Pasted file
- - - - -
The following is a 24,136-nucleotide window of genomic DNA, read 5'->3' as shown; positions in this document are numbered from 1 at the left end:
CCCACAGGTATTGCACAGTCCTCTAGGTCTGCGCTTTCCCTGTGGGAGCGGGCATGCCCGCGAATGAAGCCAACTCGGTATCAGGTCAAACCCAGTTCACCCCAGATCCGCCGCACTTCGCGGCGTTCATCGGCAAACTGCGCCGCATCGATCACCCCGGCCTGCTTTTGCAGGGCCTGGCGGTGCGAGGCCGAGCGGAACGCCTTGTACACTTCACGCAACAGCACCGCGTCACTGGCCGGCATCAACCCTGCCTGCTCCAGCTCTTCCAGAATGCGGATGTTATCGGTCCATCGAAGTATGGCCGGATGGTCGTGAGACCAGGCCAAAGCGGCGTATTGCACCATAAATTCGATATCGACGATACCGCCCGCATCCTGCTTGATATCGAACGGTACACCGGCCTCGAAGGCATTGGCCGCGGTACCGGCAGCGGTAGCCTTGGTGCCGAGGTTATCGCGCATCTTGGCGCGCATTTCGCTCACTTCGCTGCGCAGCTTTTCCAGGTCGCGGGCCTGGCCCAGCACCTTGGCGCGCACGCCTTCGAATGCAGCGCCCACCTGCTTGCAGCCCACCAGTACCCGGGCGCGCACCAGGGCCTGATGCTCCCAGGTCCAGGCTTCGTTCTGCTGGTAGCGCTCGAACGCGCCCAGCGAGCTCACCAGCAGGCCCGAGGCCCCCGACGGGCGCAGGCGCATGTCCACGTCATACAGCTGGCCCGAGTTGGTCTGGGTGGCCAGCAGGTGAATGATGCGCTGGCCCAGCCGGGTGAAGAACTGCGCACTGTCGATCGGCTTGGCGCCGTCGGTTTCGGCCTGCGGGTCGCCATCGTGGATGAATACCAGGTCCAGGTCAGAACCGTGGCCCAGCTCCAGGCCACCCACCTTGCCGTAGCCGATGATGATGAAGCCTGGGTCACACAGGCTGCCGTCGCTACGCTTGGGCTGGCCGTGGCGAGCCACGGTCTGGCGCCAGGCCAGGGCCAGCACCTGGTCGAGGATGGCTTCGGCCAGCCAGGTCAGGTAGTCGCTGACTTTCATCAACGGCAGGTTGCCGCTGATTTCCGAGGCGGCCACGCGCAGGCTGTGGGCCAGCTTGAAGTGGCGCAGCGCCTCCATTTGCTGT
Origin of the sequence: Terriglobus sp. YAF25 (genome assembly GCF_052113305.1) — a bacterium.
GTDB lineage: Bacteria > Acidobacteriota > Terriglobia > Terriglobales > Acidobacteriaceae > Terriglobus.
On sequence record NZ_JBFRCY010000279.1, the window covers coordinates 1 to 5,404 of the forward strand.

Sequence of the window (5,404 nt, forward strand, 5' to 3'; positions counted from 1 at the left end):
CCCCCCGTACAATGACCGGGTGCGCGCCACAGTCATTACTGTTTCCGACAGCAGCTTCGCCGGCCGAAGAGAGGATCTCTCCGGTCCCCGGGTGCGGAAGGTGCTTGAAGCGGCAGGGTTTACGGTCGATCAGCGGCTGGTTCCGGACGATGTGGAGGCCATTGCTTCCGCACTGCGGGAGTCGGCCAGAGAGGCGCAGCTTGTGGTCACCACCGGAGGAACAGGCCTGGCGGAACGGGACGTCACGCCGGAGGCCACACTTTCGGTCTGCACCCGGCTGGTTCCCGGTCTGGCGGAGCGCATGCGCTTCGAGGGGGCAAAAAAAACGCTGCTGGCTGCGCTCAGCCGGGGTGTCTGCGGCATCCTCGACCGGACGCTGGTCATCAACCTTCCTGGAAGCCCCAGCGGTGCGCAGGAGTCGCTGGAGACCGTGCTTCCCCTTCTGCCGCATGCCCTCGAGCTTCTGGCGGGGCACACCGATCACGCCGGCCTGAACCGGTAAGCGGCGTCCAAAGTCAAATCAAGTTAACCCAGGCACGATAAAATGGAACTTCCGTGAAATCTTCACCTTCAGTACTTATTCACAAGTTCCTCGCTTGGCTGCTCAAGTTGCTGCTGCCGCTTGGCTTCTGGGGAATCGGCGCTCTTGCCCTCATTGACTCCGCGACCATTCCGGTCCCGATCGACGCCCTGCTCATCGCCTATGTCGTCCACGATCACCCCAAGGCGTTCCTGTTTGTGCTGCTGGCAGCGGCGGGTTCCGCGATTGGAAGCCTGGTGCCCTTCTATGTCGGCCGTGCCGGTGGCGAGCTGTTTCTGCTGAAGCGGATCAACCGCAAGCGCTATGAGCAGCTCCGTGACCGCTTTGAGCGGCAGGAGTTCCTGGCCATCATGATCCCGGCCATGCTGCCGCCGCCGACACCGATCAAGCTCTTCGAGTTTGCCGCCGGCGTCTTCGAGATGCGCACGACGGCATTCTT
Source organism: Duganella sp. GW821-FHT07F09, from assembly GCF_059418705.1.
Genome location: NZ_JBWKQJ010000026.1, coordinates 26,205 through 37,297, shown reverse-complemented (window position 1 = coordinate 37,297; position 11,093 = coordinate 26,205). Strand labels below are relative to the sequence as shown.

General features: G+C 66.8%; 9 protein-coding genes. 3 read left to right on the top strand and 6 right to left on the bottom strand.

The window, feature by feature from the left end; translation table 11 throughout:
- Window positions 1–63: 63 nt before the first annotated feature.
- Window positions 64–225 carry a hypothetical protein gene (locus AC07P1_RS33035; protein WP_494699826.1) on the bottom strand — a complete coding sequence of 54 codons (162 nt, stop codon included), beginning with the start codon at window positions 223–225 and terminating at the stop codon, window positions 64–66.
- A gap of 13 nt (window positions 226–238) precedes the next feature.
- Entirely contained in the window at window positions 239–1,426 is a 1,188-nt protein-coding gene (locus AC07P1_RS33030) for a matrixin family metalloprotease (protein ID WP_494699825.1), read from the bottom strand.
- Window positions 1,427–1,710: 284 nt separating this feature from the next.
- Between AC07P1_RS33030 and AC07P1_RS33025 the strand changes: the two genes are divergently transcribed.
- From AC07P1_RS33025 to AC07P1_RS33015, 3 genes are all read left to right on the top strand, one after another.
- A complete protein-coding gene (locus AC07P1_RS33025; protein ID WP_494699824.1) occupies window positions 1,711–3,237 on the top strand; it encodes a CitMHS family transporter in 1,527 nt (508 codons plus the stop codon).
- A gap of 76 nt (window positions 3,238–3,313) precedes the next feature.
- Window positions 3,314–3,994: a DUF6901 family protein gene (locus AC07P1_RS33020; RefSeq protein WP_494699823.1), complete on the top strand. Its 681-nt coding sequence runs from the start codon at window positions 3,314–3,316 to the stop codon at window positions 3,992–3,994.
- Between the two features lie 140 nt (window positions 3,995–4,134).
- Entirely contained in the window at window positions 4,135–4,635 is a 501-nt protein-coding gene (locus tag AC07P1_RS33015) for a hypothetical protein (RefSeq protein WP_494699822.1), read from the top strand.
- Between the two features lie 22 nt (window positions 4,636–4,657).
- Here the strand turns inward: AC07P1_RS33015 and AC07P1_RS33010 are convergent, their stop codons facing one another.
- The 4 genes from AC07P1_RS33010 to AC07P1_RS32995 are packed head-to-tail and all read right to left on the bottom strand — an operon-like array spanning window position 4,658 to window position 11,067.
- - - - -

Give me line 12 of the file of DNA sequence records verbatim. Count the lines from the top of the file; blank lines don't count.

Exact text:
- Window positions 1–63: 63 nt before the first annotated feature.